Just get to the point.
I don’t have all day.
Reading an article in the Toastmasters magazine, Joel Schwartzberg, talked about getting to the point. It made a lot of sense. Some of it goes against our Southern conversation skills, but it made sense.
“I was sitting in an auditorium listening to a senior vice president deliver one of the least effective speeches I’d ever heard,” Schwartzberg wrote. “With nothing more than a jumble of thoughts in his head, he rambled, tossed out ideas as they occurred to him and didn’t know when to stop. It was a tortuous hour for his captive audience.”
He needed to make a point. A point is a statement that you can defend and prove with reasoning. “Because I said so” does no count in the proof and reasoning section, by the way.
The article went on to give five questions you need to ask yourself to make sure you’re making a good point with your presentation.
First, do you believe it? The author says to “place the words ‘I believe that’ in front of what you think is your point and see if your statement is grammatically correct. If it is indeed a complete thought, you’re well on your way to a real point. If not, rewrite the statement until it would satisfy your middle school English teacher. These three words force you to commit to a contention and make an argument for it.
“The ‘I believe that’ test is helpful for emails, job interviews, pitches, performance reviews – any situation in which you’re trying to make an impact.
“Is it a truism? If your point is instantly true (Ice cream is delicious), dig deeper to find a point you can argue. (Soft serve ice cream is the most convenient summertime dessert.) One way to root out a truism is to follow up the point by asking yourself ‘why?’. It it’s a truism, there won’t be much of an answer. It answers itself.” Your point needs to have a reasonable opposite point of view.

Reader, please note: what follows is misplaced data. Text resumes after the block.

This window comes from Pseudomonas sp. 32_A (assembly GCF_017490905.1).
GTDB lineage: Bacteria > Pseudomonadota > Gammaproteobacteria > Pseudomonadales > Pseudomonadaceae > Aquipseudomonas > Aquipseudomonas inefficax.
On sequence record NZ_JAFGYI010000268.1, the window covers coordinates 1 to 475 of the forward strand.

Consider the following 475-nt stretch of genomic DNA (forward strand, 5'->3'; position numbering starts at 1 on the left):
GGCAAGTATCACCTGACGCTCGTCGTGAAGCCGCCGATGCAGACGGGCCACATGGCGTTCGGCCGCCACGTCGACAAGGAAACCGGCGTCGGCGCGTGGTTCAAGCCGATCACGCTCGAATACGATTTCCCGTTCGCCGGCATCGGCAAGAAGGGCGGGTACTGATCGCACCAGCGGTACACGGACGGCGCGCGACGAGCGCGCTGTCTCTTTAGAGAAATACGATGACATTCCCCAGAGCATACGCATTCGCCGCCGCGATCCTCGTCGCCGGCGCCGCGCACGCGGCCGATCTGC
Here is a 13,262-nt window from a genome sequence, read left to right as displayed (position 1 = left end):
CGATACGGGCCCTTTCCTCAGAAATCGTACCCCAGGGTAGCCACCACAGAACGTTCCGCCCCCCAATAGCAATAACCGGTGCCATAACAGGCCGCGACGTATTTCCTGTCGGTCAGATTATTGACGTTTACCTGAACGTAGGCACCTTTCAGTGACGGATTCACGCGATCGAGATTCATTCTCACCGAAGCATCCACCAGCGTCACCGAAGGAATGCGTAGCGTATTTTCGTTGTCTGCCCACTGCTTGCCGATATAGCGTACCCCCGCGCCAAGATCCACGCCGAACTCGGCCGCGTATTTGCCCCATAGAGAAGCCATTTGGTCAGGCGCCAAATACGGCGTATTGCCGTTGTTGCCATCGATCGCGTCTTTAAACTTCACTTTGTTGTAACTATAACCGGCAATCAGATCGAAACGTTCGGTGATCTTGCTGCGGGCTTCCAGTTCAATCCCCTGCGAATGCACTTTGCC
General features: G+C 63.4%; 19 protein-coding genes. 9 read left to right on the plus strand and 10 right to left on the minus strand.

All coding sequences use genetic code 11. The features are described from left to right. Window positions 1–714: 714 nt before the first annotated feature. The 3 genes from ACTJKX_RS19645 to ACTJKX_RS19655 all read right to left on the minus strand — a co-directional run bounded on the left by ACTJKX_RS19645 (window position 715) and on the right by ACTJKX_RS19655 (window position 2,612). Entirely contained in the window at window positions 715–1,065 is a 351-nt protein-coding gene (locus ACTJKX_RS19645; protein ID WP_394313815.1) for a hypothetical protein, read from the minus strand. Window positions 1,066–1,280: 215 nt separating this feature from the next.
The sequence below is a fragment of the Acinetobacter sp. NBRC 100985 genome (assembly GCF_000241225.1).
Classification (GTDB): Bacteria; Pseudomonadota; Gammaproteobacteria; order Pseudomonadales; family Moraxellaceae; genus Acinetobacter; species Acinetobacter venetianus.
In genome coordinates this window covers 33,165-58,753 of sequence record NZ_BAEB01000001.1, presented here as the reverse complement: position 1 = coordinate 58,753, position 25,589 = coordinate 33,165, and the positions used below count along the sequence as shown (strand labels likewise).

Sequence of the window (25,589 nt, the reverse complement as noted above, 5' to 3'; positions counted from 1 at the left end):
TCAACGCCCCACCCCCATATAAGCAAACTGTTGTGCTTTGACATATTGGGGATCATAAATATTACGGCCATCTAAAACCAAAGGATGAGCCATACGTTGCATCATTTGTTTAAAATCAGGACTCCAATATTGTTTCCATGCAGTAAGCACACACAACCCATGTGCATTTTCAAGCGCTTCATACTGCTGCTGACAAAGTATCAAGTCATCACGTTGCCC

“Am I jamming too many ideas into my point? If you have multiple thoughts or adjectives to convey, don’t jam them into a single point like clowns into a Volkswagen. Pick the most important one, focus on it and bring up the other later, one at a time. It may seem like you add value to your point when you add new words and ideas, but when you throw multiple point at an audience in a single sentence, you actually dilute the impact of each one. The audience is not only forced to split their attention between multiple points, but is left clueless as to which idea is more relevant.
“Am I using ‘badjectives’? B adjectives are adjectives so broad that they convey no value. They’re deceptive because they seem to project a clear impression. Who wouldn’t want to be connected to something ‘excellent,’ ‘fantastic,’ ‘terrific,’ or ‘very good’?
“But being general robs your point of substance. What does it really mean to call something ‘great’? What makes it great? The audience has no idea. Using badjectives is like when a Little League baseball coach says, ‘Come on now, Johnnie!’ versus ‘Keep your eye on the ball as it comes to you, Johnnie!’ One has no value, but the other makes a substantive point.
“Dig for words that say what you truly mean.
“Can I speak about this for more than a minute? Chances are if you can’t, your response does not have much of a point. Without a point, you have nothing of value, you’re pointless. But armed with a strong point, you present to your audience an idea they can digest, take home, and even benefit from.
“So, the next time you convey a thought, don’t just describe or discuss it. Make your point, put power behind your words and champion your ideas.”
Let’s focus on the Heritage Community Annual Easter Egg Hunt at 2 pm on Mar. 30. And, let me point this out – the hunt is for the children, parents, not for you. Stand back behind the line and let your kids learn to be a little independent. They don’t have to find all the eggs, they just should be having fun. To hush up and stand back. Did I make my point clear?
It’s Easter weekend. I hope that the weekend has in it all the things that you would wish. Maybe attending church is a part of your Easter weekend. Maybe you have thought about it but don’t know where to go. Victory Center is a Main Street Guymon member. Yep, they pay their dues and support what Main Street Guymon does in the community. It would be a good idea to give them a chance to be your home church, if you don’t have one, in my opinion.
Shop and Dine is Apr. 5 starting at 4 pm. Check out the fun downtown happening in the Shop and Dine.
And I’ll make it a point to wave at you when you’re on the bricks!